ENO: Satyagraha

We were fortunate to have been offered tickets to the dress rehearsal of Philip Glass’s Satyagraha at the English National Opera. Named after the movement for non-violent protest and self determination usually associated with Gandhi. The Opera talks about his time in South Africa and his formation of the movement based on Ubuntu philosophy, ending with a foreshadowing of Mandela who would take the helm in providing freedom in his country.

The grand performance was a sight to behold and it was nice to see figures who would have been hated by many in the same city a few decades ago taking center stage. What I enjoyed the most about the performance was the grand puppets that seemed to construct themselves throughout the performance. There were parts of the performance that were in Sanskrit which was interesting to hear, being the north Indian equivalent of what Latin is for many Europeans.

This performance however reminded me little of how Indians view the independence movement. For one, Gandhi’s reputation is far more grey in the country these days than how he is seen by outsiders. The far right in power at the moment accuses him of being a British sympathizer and the progressive left accuses him of upholding upper caste Hindu values and reducing the strength of the Dalit movements that formed early in the creation of the country. The opera seems to be bolstering both ideas, with its relating Gandhi’s search for fortitude to passages from the Bhagavad Gita that talk of Dharma, the basis for the Hindu caste structure, and on the other end showing him being protected and led to safety by the British superintendent’s wife.

The fact of the matter is near mythical figures such as Gandhi or Mandela are hard to touch without at least a few people raising eyebrows and Philip Glass’ composition was more than worth experiencing.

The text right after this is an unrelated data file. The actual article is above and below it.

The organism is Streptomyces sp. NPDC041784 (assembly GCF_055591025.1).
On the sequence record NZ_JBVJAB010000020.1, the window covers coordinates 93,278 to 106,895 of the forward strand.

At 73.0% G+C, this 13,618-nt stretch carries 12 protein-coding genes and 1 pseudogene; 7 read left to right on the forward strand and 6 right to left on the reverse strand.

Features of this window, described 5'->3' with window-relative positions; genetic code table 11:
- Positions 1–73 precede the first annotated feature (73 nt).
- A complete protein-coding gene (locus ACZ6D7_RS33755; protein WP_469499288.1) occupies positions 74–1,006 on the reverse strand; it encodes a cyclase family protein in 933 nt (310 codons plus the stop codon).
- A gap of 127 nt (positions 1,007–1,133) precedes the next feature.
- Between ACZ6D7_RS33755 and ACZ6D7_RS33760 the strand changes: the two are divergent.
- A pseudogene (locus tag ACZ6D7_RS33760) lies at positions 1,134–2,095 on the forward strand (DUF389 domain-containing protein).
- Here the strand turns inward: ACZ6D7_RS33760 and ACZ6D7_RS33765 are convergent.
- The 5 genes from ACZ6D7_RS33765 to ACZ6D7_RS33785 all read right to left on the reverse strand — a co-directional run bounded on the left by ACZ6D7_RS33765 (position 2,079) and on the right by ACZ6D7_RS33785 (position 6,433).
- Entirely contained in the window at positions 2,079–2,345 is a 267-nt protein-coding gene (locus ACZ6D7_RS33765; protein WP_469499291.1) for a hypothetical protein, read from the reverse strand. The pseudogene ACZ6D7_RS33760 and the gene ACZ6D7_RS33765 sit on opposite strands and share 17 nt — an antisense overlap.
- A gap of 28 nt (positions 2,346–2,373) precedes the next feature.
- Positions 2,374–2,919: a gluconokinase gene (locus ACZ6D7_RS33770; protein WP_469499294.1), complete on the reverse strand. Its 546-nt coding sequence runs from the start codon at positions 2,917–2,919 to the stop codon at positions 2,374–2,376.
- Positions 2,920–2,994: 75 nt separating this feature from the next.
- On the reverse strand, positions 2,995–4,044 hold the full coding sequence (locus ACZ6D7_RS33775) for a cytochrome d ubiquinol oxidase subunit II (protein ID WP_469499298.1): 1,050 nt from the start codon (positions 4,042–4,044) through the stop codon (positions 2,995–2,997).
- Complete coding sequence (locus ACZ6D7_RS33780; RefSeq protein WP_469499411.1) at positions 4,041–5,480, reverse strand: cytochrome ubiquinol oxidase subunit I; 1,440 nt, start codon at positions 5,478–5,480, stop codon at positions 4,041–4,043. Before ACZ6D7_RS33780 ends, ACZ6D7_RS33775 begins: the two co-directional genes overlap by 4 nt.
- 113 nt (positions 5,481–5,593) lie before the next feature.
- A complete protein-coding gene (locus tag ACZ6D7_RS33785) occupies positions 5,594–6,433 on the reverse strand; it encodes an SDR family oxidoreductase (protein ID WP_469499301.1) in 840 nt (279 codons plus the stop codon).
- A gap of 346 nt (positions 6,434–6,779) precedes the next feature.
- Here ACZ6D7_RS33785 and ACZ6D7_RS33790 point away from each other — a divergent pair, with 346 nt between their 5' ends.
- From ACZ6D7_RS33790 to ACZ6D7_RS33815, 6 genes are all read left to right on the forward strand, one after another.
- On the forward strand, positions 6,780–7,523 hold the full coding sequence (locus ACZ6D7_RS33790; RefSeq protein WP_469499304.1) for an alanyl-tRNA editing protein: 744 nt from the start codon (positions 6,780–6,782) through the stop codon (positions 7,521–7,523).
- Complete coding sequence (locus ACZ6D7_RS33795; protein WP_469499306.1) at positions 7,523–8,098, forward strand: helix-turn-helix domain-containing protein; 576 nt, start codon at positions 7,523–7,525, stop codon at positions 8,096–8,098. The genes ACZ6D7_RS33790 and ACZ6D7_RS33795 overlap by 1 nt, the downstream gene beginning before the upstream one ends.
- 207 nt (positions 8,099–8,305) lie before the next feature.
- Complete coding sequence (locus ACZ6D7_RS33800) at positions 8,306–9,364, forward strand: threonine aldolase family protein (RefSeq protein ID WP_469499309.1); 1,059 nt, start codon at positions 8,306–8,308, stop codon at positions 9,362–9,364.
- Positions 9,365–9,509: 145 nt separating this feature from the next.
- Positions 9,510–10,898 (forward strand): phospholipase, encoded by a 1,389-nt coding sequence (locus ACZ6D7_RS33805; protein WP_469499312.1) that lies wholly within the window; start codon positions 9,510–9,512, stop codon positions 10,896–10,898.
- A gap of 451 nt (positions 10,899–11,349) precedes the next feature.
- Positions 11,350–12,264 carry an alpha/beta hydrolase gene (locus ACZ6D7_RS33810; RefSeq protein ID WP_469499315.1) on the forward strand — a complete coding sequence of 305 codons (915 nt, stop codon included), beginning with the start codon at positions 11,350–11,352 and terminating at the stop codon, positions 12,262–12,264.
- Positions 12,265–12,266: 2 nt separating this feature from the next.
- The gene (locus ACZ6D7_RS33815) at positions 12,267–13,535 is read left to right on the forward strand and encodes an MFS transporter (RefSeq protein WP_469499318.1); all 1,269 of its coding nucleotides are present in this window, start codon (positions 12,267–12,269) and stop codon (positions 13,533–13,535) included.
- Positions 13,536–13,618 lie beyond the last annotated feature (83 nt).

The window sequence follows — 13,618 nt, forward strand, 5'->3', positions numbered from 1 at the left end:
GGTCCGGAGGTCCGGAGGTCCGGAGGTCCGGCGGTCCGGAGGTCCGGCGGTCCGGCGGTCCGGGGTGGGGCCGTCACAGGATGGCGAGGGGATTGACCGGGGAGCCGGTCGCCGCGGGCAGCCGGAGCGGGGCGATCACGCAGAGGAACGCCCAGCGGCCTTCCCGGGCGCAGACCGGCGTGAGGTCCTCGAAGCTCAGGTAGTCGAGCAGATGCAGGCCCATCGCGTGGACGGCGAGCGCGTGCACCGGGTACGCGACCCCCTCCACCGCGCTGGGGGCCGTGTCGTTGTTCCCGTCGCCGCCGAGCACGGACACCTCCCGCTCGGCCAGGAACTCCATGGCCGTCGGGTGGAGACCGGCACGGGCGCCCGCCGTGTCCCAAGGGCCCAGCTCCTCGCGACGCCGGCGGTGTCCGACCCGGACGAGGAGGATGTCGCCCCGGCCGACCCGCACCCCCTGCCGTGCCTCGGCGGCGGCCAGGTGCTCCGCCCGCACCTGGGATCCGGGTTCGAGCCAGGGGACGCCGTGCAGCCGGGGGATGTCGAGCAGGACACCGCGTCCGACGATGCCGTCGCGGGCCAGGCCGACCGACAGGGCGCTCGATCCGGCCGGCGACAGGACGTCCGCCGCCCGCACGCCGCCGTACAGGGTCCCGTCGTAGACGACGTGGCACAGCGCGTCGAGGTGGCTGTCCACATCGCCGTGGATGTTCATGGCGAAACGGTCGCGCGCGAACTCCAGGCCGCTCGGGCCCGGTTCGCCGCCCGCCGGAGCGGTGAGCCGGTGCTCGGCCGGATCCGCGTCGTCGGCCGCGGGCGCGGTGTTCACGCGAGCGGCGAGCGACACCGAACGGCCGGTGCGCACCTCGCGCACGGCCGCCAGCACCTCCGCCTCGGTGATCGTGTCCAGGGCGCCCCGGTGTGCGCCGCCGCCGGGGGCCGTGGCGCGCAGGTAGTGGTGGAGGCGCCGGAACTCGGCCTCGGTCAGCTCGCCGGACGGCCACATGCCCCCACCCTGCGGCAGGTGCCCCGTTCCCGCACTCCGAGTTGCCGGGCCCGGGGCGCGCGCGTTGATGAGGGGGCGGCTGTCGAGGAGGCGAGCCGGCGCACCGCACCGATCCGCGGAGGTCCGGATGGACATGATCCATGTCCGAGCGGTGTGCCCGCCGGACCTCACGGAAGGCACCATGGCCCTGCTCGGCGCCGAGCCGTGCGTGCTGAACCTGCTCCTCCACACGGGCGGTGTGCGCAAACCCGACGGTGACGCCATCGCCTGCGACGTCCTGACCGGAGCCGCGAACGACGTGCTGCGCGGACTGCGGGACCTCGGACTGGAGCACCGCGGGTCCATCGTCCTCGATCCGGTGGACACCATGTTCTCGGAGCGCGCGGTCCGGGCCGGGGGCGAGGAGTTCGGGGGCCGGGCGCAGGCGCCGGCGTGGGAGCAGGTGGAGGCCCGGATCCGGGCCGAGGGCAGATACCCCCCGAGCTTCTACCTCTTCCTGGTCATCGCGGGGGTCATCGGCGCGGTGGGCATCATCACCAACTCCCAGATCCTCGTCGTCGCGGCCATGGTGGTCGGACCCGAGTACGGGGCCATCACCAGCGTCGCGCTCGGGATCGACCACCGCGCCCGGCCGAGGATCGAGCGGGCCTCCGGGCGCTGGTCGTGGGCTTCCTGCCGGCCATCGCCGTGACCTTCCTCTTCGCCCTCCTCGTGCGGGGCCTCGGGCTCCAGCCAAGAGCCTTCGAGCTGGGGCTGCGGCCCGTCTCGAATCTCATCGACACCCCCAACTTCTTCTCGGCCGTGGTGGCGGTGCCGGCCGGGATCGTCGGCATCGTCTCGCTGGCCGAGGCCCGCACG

Animals in Animation

I came across a video by one of my favorite YouTube channels run by Animal Wonders, an educational outreach organization. The video talks about myths created by cartoons when bringing its animal characters to life.

The video goes on to talk about the harmful consequences of these actions, such as people assuming rabbits eat mostly carrots resulting in many getting sick due to improper diets. This simple video made me rethink the importance of being careful about the design and story decisions we, as animators, make even seemingly harmless ones.

Growing up as a child with a particular fascination for the weird and wonderful  creatures we share our world with. Birds of Paradise, Hoatzin, Boto and Przewalski horses, I was interested in animals that don’t often show up in common discourse as a child. I would enthusiastically explain what Lemurs were before movies like Madagascar (2005) popularized them. While movements like ‘Save the Tiger’ garnered huge interest in India while countless other species go extinct without so much of a notice. The unhealthy obsession with only a handful of animals leads to problems in perspective. For example the video below talks about how our consumption of primarily four fish is causing devastating effects on marine wildlife.

The discourse around representation of non-human animals in animation is nothing new. Adams argues Disney’s juvenile, anthropomorphized, animated NHAs blur the boundaries between fiction and reality and can easily be adjusted to convey desired meanings. The representation of NHAs is further problematized by racial, gender, and speciesist stereotypes which reflect a hegemonic white, hierarchical, anthropocentric patriarchy and organize the world according to a “sex-species system” (Adams, 2007, p. 203). Sebastian’s ‘Under the Sea’ in The Little Mermaid (1989) and its potent stereotypes of Jamaicans has been talked about in many a discourse.

I would also add to the conversation about the subtler effects the representation of NHAs in films also shapes stereotypes about species themselves, such as The Lion King (1994) propounding that Hyenas are conniving or that Meercats are solitary. Then there are more direct consequences, the Harry Potter franchise for example popularized the notion that Owls are intelligent, resulting in a boom in the owl trade industry. (Alexandra, 2017)

Animation comes with certain liberties like any other art form, but because it is a pervasive form of media and as such influences people’s perspectives of the world more and more. We need to be careful about the choices we as animators and storytellers make.

Leventi-PerezOana. (2011). "Disney's Portrayal of Nonhuman Animals in Animated Films Between 2000 and 2010" Thesis. Georgia State University, [online] Pg.64 Available at: https://scholarworks.gsu.edu/cgi/viewcontent.cgi?article=1084&context=communication_theses [Accessed 15 Jan. 2018].